DVD includes lesson plan, behind the scenes, script, and more!
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Running Time 19:50
Behind The Scenes 7:14
Veracity is about a popular African American student, Olivia, who is outed by her friends after she acts on feelings for a new girl at her high school. Written by Janaya Greene when she was a high school senior on the South Side of Chicago, Veracity explores the tensions and stigma of being gay in the Black community. Veracity was directed by Seith Mann (Walking Dead, Homeland).
Janaya Greene wrote Veracity during her senior year of high school while attending Gwendolyn Brooks College Preparatory Academy in South Side Chicago. Subtitled in Spanish and English for the hearing impaired.
- Will be screened at the Lesbian Gay Filmfestival PINK APPLE in Zurich, Switzerland 2017
- Screened at Louisville LGBT Film Festival 2016
- Screened at Out On Film Festival, Roswell Georgia 2016
- Screened at Reeling: The Chicago LGBTQ+ International Film Festival 2016
- Screened at EAU Queer Film Festival, University of Wisconsin 2016
- Presented as a part of “The Veracity of Queer Black Femmes,” at AASECT 2016
- Presented as a part of “The Veracity of Queer Black Femmes,” at Sex Down South Conference 2016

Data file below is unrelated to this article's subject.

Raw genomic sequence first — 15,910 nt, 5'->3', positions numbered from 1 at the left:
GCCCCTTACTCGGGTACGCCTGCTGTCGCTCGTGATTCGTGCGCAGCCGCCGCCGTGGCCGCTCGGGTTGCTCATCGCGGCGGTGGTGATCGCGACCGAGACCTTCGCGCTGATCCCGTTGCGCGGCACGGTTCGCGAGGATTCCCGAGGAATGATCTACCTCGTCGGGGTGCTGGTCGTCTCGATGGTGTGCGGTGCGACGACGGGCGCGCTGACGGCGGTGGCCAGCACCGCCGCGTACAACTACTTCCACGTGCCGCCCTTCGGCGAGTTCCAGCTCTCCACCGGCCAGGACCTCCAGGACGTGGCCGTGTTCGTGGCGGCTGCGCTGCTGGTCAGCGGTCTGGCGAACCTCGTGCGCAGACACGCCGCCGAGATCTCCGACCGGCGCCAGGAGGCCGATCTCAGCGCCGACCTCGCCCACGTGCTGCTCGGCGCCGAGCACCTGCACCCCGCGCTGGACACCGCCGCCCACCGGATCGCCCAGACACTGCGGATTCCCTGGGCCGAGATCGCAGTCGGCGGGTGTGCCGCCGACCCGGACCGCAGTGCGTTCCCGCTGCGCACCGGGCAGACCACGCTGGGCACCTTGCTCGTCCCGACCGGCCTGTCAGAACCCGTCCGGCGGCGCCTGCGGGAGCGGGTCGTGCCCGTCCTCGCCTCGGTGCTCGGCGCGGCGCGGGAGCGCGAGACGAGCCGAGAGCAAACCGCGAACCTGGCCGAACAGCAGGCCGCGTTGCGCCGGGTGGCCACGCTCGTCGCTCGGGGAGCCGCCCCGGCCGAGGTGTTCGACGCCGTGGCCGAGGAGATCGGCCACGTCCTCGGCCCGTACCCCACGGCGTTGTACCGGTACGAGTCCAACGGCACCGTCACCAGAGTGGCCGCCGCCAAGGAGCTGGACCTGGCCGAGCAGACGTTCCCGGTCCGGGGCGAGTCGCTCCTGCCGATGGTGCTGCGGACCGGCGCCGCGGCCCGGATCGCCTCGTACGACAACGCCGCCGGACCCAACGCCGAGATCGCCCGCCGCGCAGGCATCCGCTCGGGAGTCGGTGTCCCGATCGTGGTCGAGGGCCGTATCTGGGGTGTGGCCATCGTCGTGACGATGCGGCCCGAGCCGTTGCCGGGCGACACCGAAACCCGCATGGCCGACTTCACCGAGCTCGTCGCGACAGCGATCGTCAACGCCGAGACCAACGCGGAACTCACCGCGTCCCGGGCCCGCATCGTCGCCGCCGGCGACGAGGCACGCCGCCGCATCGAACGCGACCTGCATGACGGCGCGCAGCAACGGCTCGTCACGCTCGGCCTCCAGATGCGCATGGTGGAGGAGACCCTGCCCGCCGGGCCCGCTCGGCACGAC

- Screen at Frameline Fest at Frameline40 as a part of ‘Coming Up Queer’
- Screened at Outfest Fusion LGBT People of Color Film Festival 2016
- Screened at Inside Out Toronto 2016
- Screened at YTH Conference 2016
- Winner of Best Written Narrative at Chicago Ethnographic Film Fest 2015
- Screened at TampaBay International Gay & Lesbian Film Festival 2015
- Screened at Chicago Ethnographic Film Fest 2015
- Airing on Showtime beginning May 2015
- 2014/15 National Contest Winner, Chicago, IL
- Janaya Greene presented Microsoft Bustle Upstart Award for Veracity
The story behind the story
Janaya Greene wrote Veracity during her senior year at Gwendolyn Brooks College Preparatory Academy in South Side Chicago, when the debate of legalizing gay marriage was in heavy rotation and many states were pushing for its legality. After many debates among friends, family and classmates, Greene realized that the issue was not, “Is being gay right or wrong?” but rather, “How do humans, gay or straight, deserve to be treated?” With support from her film study teacher, Mr. Eugene Hazzard, and classmates, she proceeded to write Veracity, which goes beyond sexual preference to explore what it means to be gay in the African American community.
“It’s definitely a cautionary tale,” she warns. “I wanted people to think about how saying these things could really hurt somebody, so [they] should look at themselves and stop.”